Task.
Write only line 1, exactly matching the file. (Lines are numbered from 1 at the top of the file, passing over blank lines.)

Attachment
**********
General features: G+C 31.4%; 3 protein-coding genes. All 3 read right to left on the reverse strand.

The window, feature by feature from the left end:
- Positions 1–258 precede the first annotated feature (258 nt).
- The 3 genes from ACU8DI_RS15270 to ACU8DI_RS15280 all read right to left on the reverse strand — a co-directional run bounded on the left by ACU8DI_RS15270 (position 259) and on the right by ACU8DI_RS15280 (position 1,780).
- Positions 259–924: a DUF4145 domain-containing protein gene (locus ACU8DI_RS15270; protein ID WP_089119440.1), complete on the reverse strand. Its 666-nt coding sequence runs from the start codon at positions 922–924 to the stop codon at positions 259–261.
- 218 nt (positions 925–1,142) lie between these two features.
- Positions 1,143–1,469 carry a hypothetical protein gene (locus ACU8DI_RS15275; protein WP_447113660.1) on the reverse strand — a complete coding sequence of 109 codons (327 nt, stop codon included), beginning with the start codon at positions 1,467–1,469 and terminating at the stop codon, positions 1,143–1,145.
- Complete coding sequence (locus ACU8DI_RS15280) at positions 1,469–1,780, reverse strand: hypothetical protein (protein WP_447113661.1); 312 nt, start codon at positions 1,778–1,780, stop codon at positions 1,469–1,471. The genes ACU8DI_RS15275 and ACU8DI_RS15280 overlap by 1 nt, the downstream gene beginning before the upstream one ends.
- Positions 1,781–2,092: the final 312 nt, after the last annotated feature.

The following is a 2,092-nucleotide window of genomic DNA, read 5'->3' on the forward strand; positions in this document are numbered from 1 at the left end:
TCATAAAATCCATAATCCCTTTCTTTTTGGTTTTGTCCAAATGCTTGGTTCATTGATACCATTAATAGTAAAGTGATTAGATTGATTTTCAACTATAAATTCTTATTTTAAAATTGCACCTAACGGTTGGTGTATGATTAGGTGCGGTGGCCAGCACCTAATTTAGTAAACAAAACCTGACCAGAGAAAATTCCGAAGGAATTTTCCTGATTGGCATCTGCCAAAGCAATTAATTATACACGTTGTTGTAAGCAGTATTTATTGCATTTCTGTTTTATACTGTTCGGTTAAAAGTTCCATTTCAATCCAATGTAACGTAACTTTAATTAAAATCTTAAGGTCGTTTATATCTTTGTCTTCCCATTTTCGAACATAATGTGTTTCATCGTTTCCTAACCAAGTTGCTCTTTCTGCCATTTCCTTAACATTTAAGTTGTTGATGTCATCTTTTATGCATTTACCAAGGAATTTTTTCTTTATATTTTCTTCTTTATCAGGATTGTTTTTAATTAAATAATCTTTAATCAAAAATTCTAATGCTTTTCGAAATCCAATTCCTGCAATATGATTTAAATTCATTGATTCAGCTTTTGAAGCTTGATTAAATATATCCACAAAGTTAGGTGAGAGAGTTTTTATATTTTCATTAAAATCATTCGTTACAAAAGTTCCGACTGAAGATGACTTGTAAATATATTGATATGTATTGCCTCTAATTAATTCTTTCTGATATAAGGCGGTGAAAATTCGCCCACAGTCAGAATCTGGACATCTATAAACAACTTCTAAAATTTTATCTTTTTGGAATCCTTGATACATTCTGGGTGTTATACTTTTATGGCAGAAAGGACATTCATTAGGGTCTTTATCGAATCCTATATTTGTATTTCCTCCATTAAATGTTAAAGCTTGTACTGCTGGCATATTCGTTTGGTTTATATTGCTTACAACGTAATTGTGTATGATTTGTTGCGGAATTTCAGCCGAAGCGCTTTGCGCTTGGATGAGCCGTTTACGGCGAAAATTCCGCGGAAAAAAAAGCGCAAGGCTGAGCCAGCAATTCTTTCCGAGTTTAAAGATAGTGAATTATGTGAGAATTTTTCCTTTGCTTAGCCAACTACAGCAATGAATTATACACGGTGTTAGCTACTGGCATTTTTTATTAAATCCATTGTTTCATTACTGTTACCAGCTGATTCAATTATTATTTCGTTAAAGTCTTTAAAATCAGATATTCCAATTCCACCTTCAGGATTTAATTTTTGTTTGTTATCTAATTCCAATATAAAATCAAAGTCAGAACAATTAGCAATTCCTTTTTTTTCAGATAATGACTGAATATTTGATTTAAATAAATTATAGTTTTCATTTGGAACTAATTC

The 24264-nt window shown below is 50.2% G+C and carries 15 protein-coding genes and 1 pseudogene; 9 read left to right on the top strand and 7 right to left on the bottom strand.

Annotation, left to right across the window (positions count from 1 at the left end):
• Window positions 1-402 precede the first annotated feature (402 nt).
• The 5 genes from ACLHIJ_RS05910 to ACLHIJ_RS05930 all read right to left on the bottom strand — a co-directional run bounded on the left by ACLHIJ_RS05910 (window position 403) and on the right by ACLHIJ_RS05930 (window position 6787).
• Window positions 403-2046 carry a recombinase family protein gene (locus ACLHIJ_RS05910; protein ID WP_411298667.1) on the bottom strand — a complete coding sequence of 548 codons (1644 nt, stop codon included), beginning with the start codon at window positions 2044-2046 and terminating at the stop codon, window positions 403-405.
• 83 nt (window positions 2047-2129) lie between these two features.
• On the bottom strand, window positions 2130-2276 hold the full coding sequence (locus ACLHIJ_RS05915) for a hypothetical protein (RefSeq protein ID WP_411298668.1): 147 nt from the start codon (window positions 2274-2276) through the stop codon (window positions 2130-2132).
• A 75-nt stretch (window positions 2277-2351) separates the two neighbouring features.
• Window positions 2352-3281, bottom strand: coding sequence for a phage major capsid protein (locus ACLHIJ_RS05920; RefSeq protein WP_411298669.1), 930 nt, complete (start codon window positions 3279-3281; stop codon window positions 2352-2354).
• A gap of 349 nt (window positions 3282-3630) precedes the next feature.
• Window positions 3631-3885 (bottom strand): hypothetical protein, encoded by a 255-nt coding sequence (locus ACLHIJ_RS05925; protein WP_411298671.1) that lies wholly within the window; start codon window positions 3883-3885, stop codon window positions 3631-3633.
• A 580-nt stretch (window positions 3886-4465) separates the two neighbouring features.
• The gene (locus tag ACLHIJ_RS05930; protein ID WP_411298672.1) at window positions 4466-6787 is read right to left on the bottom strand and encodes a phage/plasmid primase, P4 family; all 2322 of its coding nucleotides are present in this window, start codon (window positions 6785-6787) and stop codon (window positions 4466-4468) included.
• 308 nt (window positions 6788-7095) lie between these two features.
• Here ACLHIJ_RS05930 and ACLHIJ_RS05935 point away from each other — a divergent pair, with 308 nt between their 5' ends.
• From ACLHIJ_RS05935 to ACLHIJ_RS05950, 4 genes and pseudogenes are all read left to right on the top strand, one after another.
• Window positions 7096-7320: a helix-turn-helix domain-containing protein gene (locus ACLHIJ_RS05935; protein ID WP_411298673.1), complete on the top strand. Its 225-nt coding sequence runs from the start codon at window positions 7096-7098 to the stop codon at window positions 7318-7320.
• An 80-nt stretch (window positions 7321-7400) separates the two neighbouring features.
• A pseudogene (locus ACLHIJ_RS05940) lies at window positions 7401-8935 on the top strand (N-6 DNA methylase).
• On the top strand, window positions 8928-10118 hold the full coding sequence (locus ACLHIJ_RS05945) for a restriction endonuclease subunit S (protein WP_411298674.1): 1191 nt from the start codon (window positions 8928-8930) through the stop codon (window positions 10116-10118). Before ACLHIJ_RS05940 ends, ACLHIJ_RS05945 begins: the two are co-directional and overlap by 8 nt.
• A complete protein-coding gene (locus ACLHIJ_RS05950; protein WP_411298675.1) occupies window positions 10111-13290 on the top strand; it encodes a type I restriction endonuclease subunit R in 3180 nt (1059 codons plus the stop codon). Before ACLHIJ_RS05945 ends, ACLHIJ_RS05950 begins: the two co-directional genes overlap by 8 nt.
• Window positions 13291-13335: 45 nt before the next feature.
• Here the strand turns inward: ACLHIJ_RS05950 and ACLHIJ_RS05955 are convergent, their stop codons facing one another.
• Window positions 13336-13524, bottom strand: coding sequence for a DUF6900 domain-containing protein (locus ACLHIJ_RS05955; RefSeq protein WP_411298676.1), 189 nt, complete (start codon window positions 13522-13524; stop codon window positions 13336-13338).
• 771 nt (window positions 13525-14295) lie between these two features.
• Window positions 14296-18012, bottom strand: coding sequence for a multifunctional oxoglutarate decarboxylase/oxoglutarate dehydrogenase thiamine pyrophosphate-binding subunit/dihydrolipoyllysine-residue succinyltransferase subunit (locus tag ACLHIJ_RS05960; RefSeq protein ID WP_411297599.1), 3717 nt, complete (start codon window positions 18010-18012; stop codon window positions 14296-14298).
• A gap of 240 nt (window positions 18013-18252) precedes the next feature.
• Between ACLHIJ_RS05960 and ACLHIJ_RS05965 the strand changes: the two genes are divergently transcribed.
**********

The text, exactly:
General features: G+C 31.4%; 3 protein-coding genes. All 3 read right to left on the reverse strand.